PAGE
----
What is trigger finger?

Trigger finger develops due to inflammation of the tendons in the hand. This condition results to pain, tenderness and deformity of the affected hand. The condition limits movement and there is difficulty in straightening the finger.


The initial symptoms that might arise include:

  • Persistent soreness in the base of the thumb or another adjacent finger
  • Stiffness in the affected finger
  • Lump or bump at the base of the finger close to the palm
  • Snapping or clicking noise during movement

    Apply an ice pack or heating pad to reduce the swelling.

  • Tenderness surrounding the base of the finger

If treatment is not given, trigger finger might progress. The progressive symptoms include a thumb or another finger or both being fixed in a flexed or straight manner.

There is also inability to curl the finger without using the other hand if the condition is in the advanced stage. The symptoms are usually worse in the morning and moves more easily as the day goes on.

Risk factors

Some individuals are prone to develop trigger finger than others. Women are more likely than men to develop the condition.

Other risk factors include:

  • Diabetes
  • Ages 4060
  • Hypothyroidism
  • Tuberculosis
  • Rheumatoid arthritis
  • Engaging in activities that strain the hand such as using tools or playing musical instruments.

Management of trigger finger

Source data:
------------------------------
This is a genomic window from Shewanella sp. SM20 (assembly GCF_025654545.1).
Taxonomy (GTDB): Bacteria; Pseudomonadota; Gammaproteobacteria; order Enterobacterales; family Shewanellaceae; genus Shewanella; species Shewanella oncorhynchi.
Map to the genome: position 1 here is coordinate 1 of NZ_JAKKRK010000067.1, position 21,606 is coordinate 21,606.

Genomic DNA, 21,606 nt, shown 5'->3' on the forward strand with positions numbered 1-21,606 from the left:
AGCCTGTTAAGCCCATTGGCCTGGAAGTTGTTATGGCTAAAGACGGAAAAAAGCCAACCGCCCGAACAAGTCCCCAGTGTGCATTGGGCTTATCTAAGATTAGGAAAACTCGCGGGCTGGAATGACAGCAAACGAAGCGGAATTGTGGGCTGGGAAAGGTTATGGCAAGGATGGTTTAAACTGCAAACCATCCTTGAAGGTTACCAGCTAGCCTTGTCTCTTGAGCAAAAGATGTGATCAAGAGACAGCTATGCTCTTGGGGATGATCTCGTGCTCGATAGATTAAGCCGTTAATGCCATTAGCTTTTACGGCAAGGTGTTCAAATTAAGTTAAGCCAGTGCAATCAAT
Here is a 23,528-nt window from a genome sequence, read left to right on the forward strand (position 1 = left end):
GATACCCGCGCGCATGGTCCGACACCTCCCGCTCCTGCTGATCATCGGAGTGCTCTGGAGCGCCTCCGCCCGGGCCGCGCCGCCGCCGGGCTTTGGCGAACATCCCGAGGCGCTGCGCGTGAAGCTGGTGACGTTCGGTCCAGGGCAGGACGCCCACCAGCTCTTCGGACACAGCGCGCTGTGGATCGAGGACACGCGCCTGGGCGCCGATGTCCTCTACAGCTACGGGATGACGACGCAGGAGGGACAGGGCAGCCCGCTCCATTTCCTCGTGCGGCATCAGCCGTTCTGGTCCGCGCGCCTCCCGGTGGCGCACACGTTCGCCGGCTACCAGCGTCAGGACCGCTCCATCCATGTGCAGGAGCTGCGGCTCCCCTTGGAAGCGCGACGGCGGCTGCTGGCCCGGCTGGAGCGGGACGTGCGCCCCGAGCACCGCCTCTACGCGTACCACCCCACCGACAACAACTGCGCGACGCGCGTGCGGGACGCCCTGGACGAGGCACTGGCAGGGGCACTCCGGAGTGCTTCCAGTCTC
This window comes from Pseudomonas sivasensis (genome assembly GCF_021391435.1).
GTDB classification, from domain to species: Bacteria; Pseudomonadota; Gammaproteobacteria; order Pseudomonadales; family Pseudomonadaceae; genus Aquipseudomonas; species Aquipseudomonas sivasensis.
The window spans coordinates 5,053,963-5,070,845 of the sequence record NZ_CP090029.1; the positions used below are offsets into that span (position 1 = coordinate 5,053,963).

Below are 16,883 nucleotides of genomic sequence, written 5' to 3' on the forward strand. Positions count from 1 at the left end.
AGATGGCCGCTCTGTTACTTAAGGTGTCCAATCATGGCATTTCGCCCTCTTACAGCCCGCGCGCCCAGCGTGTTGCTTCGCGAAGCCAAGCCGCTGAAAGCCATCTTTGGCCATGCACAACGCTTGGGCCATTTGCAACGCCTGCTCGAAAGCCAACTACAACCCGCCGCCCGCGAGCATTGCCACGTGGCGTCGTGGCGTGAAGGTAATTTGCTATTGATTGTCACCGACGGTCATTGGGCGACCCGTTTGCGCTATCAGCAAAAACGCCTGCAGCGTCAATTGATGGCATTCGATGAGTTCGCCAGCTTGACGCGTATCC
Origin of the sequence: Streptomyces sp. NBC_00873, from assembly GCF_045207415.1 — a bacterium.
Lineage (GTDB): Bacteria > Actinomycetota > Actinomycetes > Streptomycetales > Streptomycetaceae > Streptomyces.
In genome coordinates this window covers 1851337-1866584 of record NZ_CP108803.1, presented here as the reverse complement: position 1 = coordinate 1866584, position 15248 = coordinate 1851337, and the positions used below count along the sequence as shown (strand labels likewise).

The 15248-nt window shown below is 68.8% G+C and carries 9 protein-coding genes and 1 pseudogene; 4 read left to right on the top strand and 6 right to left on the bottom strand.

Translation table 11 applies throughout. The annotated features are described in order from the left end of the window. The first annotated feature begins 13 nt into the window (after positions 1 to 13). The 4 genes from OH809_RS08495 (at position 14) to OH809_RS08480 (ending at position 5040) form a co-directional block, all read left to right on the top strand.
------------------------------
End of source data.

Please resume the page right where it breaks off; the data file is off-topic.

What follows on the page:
Home care

The commonly used home measures include:

  • Rest from any monotonous activities for 4-6 weeks
  • Use a splint or brace to limit movement and allow the hand to rest
  • Apply an ice pack or heating pad to reduce the swelling
  • Immerse the affected hand in warm water several times to promote relaxation of the muscles and tendons
  • Gently stretch the fingers to improve the range of motion


Medications can help reduce the inflammation. The commonly used anti-inflammatory medications include naproxen and ibuprofen as well as prescription anti-inflammatories and steroid injections.


If home treatments and medications fail to work, the doctor might suggest surgery. The procedure is done on an outpatient basis. Once anesthesia is given, a small cut is created in the palm and the tight tendon sheath is cut.

While the tendon sheath heals, the area becomes lose to allow the finger to move easily.


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